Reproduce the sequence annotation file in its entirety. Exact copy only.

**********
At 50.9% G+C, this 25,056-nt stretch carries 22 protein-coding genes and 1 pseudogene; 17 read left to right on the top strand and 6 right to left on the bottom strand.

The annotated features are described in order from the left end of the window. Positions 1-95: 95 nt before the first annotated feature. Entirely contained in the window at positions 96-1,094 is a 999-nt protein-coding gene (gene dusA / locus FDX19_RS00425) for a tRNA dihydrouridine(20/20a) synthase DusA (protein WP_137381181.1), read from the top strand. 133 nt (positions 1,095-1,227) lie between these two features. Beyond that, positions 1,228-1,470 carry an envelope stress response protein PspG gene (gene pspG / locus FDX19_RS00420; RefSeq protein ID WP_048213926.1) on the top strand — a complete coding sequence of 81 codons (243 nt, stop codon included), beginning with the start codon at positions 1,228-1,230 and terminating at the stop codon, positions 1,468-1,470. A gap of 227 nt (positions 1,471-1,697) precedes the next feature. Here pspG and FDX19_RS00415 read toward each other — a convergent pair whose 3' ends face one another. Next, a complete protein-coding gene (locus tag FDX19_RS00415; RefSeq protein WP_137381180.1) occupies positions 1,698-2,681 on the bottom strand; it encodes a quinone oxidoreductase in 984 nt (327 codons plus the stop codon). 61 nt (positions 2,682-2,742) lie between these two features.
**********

At 50.9% G+C, this 25,056-nt stretch carries 22 protein-coding genes and 1 pseudogene; 17 read left to right on the top strand and 6 right to left on the bottom strand.

The annotated features are described in order from the left end of the window. Positions 1-95: 95 nt before the first annotated feature. Entirely contained in the window at positions 96-1,094 is a 999-nt protein-coding gene (gene dusA / locus FDX19_RS00425) for a tRNA dihydrouridine(20/20a) synthase DusA (protein WP_137381181.1), read from the top strand. 133 nt (positions 1,095-1,227) lie between these two features. Beyond that, positions 1,228-1,470 carry an envelope stress response protein PspG gene (gene pspG / locus FDX19_RS00420; RefSeq protein ID WP_048213926.1) on the top strand — a complete coding sequence of 81 codons (243 nt, stop codon included), beginning with the start codon at positions 1,228-1,230 and terminating at the stop codon, positions 1,468-1,470. A gap of 227 nt (positions 1,471-1,697) precedes the next feature. Here pspG and FDX19_RS00415 read toward each other — a convergent pair whose 3' ends face one another. Next, a complete protein-coding gene (locus tag FDX19_RS00415; RefSeq protein WP_137381180.1) occupies positions 1,698-2,681 on the bottom strand; it encodes a quinone oxidoreductase in 984 nt (327 codons plus the stop codon). 61 nt (positions 2,682-2,742) lie between these two features.